Osama bin Laden has been thinking. Perhaps he has a lot of time to think in his cave, or four-star hotel, or wherever he is. And like so many who think a lot, he wants to share his thoughts. Just before the election, of course, he appeared on videotape, in golden robes, to analyze the political situation in the United States. He was discursive, almost garrulous. He explained why he hadn’t attacked Sweden. He analyzed the Patriot Act. He expatiated upon the US budget deficit. Within the mass murderer, it seemed, there was a pundit struggling to get out, as if he hoped for a spot on The Capital Gang or Meet the Press.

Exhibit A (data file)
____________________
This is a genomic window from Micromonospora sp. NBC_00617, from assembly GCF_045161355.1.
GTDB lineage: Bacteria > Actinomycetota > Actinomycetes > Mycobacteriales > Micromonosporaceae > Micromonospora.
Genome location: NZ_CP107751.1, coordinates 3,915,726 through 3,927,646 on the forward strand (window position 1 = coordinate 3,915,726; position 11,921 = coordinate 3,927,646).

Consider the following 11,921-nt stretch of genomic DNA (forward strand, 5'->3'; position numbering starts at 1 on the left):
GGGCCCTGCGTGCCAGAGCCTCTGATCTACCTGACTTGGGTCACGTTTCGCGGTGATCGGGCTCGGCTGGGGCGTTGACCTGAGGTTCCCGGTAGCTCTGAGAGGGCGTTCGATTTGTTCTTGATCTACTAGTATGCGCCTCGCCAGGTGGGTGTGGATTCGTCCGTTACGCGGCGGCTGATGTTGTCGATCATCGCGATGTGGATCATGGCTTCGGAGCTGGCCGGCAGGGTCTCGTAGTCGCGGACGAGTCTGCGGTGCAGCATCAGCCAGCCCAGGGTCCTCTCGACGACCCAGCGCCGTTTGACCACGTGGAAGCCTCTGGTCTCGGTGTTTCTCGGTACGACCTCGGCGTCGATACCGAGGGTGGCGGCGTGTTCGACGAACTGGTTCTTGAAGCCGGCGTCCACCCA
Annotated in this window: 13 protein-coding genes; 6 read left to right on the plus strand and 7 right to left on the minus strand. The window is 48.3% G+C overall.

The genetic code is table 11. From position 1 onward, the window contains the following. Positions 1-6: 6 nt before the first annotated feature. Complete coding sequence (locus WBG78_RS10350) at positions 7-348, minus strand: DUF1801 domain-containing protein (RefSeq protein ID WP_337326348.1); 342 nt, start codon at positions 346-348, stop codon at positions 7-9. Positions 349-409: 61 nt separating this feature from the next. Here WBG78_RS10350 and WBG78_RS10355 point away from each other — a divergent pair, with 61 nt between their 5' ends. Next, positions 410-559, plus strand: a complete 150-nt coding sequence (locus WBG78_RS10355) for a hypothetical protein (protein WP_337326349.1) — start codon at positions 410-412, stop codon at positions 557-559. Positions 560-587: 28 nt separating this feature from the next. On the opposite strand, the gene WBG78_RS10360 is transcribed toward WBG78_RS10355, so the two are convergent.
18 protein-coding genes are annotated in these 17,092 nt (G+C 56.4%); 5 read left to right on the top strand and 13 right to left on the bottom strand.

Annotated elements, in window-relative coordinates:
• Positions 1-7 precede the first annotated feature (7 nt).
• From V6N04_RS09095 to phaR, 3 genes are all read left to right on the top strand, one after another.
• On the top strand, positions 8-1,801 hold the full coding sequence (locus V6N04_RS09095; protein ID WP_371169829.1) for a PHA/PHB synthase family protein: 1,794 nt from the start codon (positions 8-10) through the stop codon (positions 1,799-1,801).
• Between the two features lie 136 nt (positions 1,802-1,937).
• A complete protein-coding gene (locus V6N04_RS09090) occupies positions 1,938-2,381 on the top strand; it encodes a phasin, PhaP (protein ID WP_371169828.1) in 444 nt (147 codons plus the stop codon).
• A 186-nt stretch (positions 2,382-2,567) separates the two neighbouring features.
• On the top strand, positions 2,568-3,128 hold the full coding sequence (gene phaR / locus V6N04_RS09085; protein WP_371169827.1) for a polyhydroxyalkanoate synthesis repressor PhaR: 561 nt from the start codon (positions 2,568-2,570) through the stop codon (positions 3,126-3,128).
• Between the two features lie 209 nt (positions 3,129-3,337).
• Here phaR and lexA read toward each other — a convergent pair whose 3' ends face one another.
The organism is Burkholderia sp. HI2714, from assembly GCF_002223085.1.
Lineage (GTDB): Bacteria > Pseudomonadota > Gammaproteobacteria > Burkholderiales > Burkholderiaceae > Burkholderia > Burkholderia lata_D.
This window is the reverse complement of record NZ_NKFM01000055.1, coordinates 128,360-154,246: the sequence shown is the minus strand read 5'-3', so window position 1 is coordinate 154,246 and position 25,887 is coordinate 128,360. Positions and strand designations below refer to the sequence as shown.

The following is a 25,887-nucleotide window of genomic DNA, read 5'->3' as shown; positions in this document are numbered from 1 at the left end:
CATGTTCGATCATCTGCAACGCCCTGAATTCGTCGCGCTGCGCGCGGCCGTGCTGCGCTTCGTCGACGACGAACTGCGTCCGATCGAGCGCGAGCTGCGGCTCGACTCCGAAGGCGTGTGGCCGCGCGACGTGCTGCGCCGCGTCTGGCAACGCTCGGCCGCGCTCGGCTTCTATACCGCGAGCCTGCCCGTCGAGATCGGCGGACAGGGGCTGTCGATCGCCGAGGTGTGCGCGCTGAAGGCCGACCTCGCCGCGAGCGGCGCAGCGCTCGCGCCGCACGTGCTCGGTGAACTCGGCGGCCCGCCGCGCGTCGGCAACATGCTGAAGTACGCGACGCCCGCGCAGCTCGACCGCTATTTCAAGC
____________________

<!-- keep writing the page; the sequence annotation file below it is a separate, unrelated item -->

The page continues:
Now he has spoken again, this time on an audiotape that runs for more than an hour. He unsurprisingly commends the guerrillas who recently attacked the US Consulate in Jeddah, Saudi Arabia. The tape appeared a scant ten days after the attack, in his fastest response to an event in the news. What followed, however, was unexpected. He analyzed the fall of dictators, from Ceausescu of Romania onward. And he called on the Saudi leaders to carry on nonviolent revolution of the kind the world has seen a good deal of recently. He was eager, he said, to head off an armed revolution by Saudi youth.